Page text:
Image credit: Niccolo Bertoldi / Shutterstock.com
The lesser known Third Pole exists in Asia, connecting eight countries and encompassing 10 of the largest rivers in the world, the area of the Himalaya-Hindu Kush mountain range and the Tibetan Plateau is home to ice fields so vast they provide the largest water reserve after the Arctic and Antarctic (about 15% of all snow and ice globally).
The Brahmaputra, Indus, Ganges, Mekong and Yellow rivers find their homes in the Third Pole, contributing to the major resource of not only drinking water, but irrigation for farming and energy in the form of hydropower to 20% of the world’s population.
However, the world’s Third Pole is under threat. A recent report has predicted that it will take only 80 years for two-thirds of the glaciers in this area to disappear entirely. This would be disastrous not only for the inhabitants of the region, but also for the rest of the world who depend on exports of food and clothing that rely on the Third Pole's water source as part of their production process.
The famous Khawa Karpo mountain, the highest peak of the Meili mountain range, is encompassed by the Third Pole region. Shrouded in legend, Khawa Karpo is believed to be the home of the holiest protective warrior god. Since the ice at the foot of Khawa Karpo has faded in recent years, the local Tibetan villagers have attributed the tragic loss to the behavior of mankind, believing dishonors such as rejecting prayer, greed and pollution to be the root of the shrinking glaciers.
The spiritual importance of the mountain range has made it difficult for scientists to thoroughly study the area, putting up a barrier to gaining full data that would help understand the extent and rate of the loss. In some key areas, the locals forbid scientists to study the glaciers, and in addition, the Indian government has been known to keep their data secret.
Fortunately, researchers are finding ways to overcome this. Real-time data on ice shrinkage is being provided by satellite images, including images collected from declassified spy-satellites from the cold war. Evidence from these images has informed scientists of the catastrophic loss the glaciers have already suffered, approximately a quarter of the ice has diminished since the 1970s. In addition to this, it has been uncovered that the rate of ice loss is currently double the rate of loss experienced between 1975 and 2000, equivalent to half a vertical meter of ice per year.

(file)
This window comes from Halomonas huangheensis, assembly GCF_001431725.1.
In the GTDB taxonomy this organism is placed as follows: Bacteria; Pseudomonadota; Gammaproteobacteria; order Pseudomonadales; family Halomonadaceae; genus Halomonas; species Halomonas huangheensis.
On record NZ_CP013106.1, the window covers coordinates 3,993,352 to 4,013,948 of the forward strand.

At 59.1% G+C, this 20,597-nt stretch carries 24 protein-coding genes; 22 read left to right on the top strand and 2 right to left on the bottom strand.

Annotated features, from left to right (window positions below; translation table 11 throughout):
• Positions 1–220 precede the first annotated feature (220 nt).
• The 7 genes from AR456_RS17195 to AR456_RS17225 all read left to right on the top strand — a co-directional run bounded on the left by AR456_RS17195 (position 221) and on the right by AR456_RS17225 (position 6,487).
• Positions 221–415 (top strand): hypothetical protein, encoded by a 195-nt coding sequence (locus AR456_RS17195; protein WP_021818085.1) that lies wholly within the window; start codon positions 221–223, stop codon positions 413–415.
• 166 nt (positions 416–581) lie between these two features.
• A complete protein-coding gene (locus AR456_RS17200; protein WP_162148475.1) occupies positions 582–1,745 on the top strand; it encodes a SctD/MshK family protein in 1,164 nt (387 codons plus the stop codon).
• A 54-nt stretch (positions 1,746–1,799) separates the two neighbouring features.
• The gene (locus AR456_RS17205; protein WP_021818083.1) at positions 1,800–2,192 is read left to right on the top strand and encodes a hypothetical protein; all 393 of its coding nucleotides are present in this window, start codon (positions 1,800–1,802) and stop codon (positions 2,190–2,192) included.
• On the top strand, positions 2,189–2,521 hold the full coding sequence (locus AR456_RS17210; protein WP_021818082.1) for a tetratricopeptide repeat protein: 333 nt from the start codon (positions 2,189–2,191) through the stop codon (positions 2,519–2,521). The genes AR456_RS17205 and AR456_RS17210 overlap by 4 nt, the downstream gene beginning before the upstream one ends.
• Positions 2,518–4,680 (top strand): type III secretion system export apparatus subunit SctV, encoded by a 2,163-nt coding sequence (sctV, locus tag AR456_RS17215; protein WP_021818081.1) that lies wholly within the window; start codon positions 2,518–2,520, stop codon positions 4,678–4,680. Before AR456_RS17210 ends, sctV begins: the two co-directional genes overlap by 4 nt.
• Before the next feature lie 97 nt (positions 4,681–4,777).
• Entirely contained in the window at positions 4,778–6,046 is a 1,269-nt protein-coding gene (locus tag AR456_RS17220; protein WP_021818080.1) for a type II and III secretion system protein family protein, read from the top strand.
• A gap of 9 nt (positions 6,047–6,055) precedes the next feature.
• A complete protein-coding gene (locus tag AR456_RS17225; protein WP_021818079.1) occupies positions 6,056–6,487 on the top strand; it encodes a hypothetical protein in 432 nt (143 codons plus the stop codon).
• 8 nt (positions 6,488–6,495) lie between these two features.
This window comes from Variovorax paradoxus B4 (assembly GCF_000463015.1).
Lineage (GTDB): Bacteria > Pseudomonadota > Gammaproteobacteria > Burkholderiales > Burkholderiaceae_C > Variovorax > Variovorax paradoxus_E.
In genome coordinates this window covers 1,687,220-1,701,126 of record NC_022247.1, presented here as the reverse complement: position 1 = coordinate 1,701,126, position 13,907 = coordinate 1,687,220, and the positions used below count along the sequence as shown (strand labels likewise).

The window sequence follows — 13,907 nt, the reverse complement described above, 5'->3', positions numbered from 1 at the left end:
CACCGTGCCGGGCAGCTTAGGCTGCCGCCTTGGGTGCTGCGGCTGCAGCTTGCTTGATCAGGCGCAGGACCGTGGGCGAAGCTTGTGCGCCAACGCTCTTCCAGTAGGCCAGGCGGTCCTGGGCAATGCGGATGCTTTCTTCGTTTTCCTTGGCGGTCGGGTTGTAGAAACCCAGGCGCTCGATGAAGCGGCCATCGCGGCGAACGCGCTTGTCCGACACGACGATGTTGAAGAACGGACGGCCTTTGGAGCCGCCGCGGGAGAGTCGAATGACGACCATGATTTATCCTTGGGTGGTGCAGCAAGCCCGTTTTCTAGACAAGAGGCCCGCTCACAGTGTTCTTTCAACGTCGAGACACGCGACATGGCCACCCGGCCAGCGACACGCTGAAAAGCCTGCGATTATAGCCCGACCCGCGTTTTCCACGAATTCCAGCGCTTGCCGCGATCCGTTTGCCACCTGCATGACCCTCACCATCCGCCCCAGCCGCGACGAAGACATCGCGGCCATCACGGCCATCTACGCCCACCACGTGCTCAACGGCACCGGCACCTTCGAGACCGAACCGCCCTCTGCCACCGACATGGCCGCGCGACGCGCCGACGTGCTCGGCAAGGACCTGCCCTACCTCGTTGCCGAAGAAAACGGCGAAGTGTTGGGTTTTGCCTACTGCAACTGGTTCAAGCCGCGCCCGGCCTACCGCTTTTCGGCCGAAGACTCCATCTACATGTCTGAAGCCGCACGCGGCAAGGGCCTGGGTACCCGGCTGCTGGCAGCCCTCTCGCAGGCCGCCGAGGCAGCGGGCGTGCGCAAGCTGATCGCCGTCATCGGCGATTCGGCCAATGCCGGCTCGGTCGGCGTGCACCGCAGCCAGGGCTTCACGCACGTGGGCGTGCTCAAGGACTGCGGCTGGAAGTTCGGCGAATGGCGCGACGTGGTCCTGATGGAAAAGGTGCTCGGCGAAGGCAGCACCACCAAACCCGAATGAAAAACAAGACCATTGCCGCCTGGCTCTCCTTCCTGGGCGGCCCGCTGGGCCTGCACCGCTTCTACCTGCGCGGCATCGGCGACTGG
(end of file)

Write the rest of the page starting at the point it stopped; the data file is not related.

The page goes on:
The Third Pole region has suffered a lack of focus in previous environmental reports. A 2007 report predicted that the entirety of the Himalayan glaciers would have disappeared by 2035. The prediction was uncovered to have no statistical backing and was based on a mere anecdote, leading to subsequent reports shying away from the issue.
Scientists are attributing the dramatic loss of ice to several factors. The temperature of the region is elevating at a rate three times faster than the global average. It is predicted that if emissions are not reduced, then the temperature will increase a further 5oC in this region.
The climate crisis you haven’t heard of.
Philippus Wester, Chief scientist, The International Centre for Integrated Mountain Development (ICIMOD)
In addition to CO2 emissions, black carbon has also been identified as a factor adding to the rate of ice loss. Black carbon is responsible for maintaining extra energy at the earth’s surface, adding to warming. The Third Pole’s Mingyong glacier is covered in black carbon, likely from air pollution generated in the Indo-Gangetic Plains.
The impact of all this warming and melting of glacial ice is leading to a shortage in water in the Third Pole region. Springs are dying out because glacial meltwater has reduced. Flooding has also become more prevalent, pollution has increased, and growth in the agriculture sector will further add to these problems.
To overcome these issues, climate change needs to be a main focus. However, local communities are also tackling this problem by constructing artificial glaciers through diverting melting ice to runoff towards shaded locations where it can refreeze.